Bleach (sodium hypochlorite) has been used to treat periodontal disease before. But before you think of patients rinsing with diluted Clorox, check out this antimicrobial treatment option.
Treating periodontal disease with sodium hypochlorite (household bleach) is not a new concept. In fact, a small pilot study showed that a twice-weekly oral rinse with 0.25% sodium hypochlorite lowered dental plaque biofilm levels and bleeding on probing. (1) The study authors mentioned that long-term studies are needed. (1) This article will review a new product containing hypochlorite and amino acids.
Perisolv is a product of Carisolv from Sweden. It is a gel that is applied directly to the periodontal pocket where it dissolves degenerated tissue and has a bacteriostatic effect, which makes it easier to clean by scaling. According to the website, the active ingredients in Perisolv are low doses hypochlorite and amino acids. It is apparently painless with no side effects.
Perisolv gel is a mixture of the amino acids glutamic acid, leucine, and lysine, combined with sodium chloride, carboxymethylcellulose, titanium dioxide, water, and sodium hydroxide. It has a pH of 11. The 0.95% sodium hypochlorite solution is a transparent liquid. (2) Unopened packages should be placed in a refrigerator, and the shelf life is 18 months from the date the product was manufactured. (2) Before use, bring the product to room temperature. Instructions for use are on the website. After the gel is mixed it loses efficacy in 30 minutes. You can view the application technique here.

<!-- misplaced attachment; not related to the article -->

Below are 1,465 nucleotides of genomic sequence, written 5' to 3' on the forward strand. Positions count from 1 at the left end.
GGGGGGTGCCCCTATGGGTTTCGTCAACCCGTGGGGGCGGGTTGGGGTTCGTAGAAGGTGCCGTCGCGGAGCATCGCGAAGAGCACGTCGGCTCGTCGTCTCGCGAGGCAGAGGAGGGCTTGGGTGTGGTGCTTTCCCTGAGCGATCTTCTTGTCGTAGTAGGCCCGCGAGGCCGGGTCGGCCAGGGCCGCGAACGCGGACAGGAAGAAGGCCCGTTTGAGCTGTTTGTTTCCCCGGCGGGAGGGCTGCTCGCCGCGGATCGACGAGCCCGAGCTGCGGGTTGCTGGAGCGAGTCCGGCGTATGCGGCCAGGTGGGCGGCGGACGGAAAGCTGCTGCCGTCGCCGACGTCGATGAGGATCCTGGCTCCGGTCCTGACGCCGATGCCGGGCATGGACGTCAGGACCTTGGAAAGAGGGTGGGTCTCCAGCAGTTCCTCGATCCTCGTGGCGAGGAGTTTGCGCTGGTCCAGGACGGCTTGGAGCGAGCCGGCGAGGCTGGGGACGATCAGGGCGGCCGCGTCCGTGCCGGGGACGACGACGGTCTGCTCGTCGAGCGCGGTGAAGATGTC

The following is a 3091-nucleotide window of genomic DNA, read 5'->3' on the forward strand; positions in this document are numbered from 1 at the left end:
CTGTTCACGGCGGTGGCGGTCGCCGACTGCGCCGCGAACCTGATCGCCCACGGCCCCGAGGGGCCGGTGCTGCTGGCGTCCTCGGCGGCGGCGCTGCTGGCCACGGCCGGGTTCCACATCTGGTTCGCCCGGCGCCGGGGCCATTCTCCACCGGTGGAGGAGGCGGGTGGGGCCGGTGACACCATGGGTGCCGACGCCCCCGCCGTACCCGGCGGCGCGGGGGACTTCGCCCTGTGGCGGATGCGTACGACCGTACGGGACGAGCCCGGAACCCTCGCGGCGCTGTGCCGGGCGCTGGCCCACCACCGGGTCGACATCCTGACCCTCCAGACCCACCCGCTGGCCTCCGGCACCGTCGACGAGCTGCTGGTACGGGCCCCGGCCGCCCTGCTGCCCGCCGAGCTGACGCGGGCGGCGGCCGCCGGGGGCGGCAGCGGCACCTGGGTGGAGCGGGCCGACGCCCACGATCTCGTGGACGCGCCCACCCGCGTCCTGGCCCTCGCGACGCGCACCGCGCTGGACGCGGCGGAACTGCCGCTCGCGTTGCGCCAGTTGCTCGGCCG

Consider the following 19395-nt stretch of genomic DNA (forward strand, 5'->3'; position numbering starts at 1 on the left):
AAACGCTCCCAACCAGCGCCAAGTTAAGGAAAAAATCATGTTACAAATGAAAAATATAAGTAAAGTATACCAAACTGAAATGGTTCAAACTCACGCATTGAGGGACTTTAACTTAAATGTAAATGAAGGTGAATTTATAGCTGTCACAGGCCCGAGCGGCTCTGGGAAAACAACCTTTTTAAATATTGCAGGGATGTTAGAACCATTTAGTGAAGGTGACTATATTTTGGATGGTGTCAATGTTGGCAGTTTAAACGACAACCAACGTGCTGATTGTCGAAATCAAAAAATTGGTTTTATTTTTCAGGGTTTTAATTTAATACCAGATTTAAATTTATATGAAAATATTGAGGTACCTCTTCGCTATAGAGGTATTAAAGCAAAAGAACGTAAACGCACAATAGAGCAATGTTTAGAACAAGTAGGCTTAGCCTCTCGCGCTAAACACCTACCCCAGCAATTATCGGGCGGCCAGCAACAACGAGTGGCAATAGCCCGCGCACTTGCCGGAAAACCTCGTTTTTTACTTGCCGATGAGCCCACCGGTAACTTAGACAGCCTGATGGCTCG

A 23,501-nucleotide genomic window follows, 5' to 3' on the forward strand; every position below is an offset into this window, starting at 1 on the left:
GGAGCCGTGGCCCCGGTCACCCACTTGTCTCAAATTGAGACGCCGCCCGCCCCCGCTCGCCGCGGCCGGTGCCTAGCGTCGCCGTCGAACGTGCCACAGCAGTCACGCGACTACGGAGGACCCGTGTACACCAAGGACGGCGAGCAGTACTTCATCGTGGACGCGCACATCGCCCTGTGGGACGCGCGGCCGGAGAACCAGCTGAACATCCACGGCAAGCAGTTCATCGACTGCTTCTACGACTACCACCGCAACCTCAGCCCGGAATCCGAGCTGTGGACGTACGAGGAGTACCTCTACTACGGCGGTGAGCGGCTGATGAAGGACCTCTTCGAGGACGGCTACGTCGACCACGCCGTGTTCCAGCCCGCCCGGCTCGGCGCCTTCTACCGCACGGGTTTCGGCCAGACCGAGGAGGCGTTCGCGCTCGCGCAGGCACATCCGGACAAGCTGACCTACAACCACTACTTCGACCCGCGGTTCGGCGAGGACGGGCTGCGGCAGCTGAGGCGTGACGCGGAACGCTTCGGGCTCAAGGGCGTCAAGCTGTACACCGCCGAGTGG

There is limited research on the product, and one study is described on the on the website. There are other studies referenced from the medical and dental literature. (3) One study’s goal was to assess the antimicrobial activity of a sodium hypochlorite preparation (NaOCl gel) on bacteria associated with periodontal disease against 0.1 % chlorhexidine digluconate (CHX) solution. (4) The minimum inhibitory concentrations (MICs) of the NaOCl gel were equal as of the CHX solution against Gram-negatives but higher against Gram-positive bacteria. CHX but not NaOCl gel visibly inhibited biofilm formation, and NaOCl killed bacteria in the biofilm and affected with the matrix. (4) More study is needed to view these preparations as possible alternatives for adjunctive treatment in periodontitis.
1. Galván M, Gonzalez S, Cohen CL, et al. Periodontal effects of 0.25% sodium hypochlorite twice-weekly oral rinse. A pilot study. Journal of Periodontal Research, Volume 49, Issue 6, pages 696–702, December 2014.
4. Jurczyk K, Nietzsche S, Ender C, et al. In-vitro activity of sodium-hypochlorite gel on bacteria associated with periodontitis. Clinical Oral Investigations, pp 1-9, First online: 12 January 2016.